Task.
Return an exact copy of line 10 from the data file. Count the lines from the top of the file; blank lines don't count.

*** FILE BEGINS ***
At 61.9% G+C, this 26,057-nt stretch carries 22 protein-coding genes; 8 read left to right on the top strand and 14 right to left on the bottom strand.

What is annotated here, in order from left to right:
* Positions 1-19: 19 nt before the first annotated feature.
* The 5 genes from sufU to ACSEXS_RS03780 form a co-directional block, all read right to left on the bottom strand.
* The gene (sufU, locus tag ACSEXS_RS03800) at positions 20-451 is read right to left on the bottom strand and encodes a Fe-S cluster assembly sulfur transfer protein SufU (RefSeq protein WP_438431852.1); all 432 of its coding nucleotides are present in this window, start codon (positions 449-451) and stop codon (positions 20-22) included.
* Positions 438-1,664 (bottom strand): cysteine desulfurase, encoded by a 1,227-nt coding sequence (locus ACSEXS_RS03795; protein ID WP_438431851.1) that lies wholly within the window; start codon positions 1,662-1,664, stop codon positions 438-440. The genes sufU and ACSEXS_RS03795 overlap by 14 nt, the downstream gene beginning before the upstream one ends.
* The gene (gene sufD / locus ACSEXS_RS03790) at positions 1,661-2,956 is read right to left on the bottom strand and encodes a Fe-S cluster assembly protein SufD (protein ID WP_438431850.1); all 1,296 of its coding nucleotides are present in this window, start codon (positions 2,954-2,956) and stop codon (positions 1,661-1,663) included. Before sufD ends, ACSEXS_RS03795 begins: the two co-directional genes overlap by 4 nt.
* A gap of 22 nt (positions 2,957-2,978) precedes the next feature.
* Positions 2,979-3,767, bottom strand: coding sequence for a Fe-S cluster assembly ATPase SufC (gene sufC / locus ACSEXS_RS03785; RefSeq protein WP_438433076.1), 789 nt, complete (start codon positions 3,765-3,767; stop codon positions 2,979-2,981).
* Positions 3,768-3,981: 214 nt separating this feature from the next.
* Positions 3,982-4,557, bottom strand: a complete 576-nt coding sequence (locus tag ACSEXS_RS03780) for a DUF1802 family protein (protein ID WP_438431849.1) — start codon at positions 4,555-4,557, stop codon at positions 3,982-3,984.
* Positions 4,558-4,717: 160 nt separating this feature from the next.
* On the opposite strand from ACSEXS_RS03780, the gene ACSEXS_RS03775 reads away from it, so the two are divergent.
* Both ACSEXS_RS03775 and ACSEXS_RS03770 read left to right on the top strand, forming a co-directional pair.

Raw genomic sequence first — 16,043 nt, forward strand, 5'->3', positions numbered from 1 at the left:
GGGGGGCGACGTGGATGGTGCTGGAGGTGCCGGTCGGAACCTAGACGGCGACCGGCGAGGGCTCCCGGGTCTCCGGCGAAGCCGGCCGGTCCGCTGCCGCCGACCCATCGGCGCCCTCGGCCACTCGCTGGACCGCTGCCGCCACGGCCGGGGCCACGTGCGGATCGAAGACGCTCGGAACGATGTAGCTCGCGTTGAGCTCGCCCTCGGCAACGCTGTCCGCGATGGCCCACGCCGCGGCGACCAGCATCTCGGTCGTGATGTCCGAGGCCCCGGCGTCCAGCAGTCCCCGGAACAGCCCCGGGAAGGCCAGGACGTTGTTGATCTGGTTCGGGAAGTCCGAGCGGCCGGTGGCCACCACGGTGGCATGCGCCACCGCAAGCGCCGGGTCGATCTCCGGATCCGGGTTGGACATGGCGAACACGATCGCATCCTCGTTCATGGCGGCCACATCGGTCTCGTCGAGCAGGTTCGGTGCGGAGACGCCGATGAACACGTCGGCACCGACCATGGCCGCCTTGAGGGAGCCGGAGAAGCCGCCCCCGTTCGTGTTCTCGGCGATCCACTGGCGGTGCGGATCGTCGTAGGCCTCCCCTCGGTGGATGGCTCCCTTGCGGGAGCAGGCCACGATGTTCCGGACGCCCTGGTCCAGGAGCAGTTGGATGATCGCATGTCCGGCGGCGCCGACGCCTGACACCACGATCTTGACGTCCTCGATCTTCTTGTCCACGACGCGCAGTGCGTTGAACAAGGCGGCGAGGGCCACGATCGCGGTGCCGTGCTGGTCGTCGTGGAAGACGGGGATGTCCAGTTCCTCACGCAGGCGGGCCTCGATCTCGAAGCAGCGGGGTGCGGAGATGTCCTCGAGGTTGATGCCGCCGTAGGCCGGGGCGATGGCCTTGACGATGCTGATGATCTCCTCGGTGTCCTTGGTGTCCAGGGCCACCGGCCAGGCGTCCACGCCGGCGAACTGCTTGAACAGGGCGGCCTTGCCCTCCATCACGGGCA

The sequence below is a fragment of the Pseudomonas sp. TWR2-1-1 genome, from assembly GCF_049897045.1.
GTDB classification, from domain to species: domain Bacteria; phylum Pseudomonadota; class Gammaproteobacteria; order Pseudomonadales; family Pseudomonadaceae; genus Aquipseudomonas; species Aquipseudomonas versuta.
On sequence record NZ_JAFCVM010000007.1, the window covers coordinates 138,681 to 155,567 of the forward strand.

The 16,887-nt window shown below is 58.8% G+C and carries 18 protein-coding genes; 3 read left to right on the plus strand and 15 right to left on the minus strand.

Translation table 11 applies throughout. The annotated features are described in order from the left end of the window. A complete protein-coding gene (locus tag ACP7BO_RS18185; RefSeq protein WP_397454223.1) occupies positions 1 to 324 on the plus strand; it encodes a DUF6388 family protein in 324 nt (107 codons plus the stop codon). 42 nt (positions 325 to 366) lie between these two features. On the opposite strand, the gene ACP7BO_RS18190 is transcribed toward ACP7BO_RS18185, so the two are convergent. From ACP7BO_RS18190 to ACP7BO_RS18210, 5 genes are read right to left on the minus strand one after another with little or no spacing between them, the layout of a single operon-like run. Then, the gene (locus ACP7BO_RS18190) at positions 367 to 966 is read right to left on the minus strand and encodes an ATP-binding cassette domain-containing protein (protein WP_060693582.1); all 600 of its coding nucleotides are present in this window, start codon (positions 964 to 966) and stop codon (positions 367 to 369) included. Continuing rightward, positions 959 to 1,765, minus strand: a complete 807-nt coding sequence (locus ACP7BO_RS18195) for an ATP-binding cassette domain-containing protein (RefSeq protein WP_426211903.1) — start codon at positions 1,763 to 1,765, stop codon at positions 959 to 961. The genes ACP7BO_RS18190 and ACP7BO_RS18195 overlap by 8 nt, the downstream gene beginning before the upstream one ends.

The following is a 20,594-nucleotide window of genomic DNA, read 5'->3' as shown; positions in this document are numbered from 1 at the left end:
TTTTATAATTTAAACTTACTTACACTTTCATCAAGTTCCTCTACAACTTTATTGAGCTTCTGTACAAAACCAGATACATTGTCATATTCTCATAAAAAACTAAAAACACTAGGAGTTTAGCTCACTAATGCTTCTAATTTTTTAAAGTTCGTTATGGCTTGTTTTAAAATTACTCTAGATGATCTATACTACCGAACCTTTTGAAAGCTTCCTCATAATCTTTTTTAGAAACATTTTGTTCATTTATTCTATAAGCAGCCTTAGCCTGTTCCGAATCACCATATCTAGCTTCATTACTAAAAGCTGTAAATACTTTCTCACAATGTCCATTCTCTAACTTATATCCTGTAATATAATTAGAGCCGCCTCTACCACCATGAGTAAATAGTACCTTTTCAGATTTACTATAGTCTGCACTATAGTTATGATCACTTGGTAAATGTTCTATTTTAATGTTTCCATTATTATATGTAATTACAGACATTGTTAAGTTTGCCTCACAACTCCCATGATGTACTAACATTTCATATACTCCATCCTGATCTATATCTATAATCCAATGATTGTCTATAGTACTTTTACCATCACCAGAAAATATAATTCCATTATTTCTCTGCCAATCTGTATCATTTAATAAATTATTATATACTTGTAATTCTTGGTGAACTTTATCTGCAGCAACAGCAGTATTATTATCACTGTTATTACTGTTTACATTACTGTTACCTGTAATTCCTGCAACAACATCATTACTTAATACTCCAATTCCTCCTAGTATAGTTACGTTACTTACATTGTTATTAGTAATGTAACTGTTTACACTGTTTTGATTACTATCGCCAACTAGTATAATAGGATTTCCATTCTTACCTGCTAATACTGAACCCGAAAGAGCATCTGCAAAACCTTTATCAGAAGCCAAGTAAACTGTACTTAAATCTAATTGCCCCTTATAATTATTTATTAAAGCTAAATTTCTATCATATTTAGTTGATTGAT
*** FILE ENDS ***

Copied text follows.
* Positions 3,768-3,981: 214 nt separating this feature from the next.